Energy sustainability is a vital challenge for humanity. Solving this question requires materials able to convert and store energy efficiently. We develop computer models to expedite the deployment of materials for energy technologies, working at the interface between materials science, physics, and chemistry in close collaboration with experimentalists.

Large-Scale Simulation
of Layered Photocatalysts

Solar energy is the most abundant energy source available to humankind, but this energy cannot be harnessed on demand due to the variability of sunlight. Artificial photosynthesis overcomes that variability through the direct photocatalytic storage of solar power into chemical fuels; however, most of the stable photocatalysts in use today rely on metal oxide semiconductors whose bandgap does not match the solar spectrum. This research is focused on understanding and improving the performance of layered oxides that can operate optimally under sunlight.

Sponsor | NSF (CAREER);
Principal Investigator | Ismaila Dabo.

Layered photocatalysts

Figure | Layered bismuth oxides are efficient light absorbers for producing hydrogen using solar energy. Experimental microscopy (Saison et al., 2013) reveals that these oxides adopt a flake-like morphology (top left). We have developed a predictive computer model to assess the ability of these nanoparticles to separate the photogenerated charges as a function of the structure of the exposed facets (bottom left, and right).

Voltage-Dependent Stability
of Electrocatalysts

The electrochemical oxidation of transition-metal electrodes is a major concern for the durability of fuel cells and a crucial step in the operation of metal–air batteries. Growing out the compelling need to describe the durability of transition metals in aqueous media, the goal of this research is to exploit and further develop quantum–continuum models and voltage-dependent reactive force fields to elucidate the electrochemical stability and dynamical restructuring of noble metals under applied voltage. This work is in collaboration with the Sinnott group.

Sponsor | DOE (CPIMS);
Principal Investigator | Ismaila Dabo.

Solvation model

Figure | The stability of catalytic electrodes is critical to the performance of electrochemical energy technologies. A quantum–continuum model of the solid–liquid interface has been applied to effectively represent the polarization of a reconstructed Au(110) electrode under applied voltage (left). The quantum-continuum model has been used to describe the potential surrounding a truncated octahedral Pt particle (right).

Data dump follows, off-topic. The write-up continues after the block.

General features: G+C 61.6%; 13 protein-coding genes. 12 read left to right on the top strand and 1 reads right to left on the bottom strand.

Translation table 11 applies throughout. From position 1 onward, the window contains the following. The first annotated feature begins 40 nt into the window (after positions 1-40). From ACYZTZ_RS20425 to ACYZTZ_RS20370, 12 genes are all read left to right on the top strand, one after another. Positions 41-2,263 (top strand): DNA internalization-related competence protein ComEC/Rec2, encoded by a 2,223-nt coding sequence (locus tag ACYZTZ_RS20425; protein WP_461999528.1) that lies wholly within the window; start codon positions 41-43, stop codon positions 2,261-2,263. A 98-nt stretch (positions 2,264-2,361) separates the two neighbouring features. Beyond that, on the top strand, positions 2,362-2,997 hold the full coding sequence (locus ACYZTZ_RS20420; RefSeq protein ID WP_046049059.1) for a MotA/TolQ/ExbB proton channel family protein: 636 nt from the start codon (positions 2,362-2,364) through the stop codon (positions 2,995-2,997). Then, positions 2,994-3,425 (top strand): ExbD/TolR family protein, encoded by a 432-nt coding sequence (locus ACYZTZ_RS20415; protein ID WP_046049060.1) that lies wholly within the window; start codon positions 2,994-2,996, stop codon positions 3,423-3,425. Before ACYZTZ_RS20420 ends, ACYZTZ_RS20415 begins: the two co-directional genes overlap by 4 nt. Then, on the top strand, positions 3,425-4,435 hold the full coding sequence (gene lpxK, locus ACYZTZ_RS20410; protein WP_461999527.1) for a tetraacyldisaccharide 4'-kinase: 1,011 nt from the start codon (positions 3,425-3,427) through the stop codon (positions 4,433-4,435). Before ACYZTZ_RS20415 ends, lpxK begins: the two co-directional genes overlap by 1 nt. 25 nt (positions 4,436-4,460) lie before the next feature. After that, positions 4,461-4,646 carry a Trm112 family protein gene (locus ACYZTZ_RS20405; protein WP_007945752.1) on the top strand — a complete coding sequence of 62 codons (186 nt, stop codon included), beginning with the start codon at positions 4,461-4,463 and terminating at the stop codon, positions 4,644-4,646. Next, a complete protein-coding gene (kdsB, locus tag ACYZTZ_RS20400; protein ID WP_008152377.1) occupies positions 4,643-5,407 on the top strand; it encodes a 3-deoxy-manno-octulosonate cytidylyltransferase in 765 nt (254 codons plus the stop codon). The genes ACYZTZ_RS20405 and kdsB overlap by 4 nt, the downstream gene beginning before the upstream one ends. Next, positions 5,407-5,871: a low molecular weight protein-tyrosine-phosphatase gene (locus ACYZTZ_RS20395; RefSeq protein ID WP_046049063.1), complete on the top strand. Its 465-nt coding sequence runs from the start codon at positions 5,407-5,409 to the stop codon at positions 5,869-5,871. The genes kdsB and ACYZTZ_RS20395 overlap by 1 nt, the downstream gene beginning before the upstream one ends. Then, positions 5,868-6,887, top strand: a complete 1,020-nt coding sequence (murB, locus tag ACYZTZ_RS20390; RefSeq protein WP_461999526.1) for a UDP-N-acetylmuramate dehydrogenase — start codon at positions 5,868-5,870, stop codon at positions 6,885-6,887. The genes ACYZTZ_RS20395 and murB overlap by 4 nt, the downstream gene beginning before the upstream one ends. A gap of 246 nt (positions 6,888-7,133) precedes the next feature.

High-Throughput Search
for Water Splitting Materials

The production of hydrogen fuel from sunlight and seawater has the potential to profoundly reshape the food–energy–water landscape and to revolutionize the generation of electric power for transportation and residential applications. Hydrogen is a sustainable energy carrier whose catalytic reaction with oxygen generates electricity and heat without emitting carbon dioxide; the only byproduct of this reaction is clean water. The goal of this research is to develop a high-throughput computational infrastructure to accelerate the selection of materials that can split water, in collaboration with the Abruña, Fennie, Gopalan, and Schaak groups.

Sponsor | NSF (DMREF);
Principal Investigator | Ismaila Dabo.


Figure | Computational screening of semiconductor photoelectrodes for producing renewable hydrogen. Starting with 66,000 materials from the Materials Project database, 30 candidate photocatalysts have been screened (left) by computing the chemical stability, solar compatibility, and catalytic activity of the candidate semiconductor electrodes (right).

First-Principles Prediction
of Pseudocapacitive Energy Storage

The development of advanced energy storage technologies combining the energy density of batteries with the power density of supercapacitors is critical to overcome the frontier separating the performance of electrochemical systems from that of internal combustion engines and to meet the technical requirements for electric transportation and grid energy storage. Pseudocapacitors are electrochemical devices characterized by fast and reversible redox reactions that enable them to store large amounts of electrical energy at high rates. This industry-sponsored project aims to predict the microscopic mechanisms of energy storage in pseudocapacitors.

Sponsor | Murata Manufacturing Co., Ltd.;
Principal Investigator | Ismaila Dabo.


Figure | The energy density of ruthenia pseudocapacitor electrodes depends on their surface structure. To predict this dependence, we have computed the electrochemical response of ruthenia surfaces in aqueous environments. Simulations using neutral-interface (blue) and charged-interface (orange) models are compared to experimental results, illustrating the accuracy of charged-interface calculations.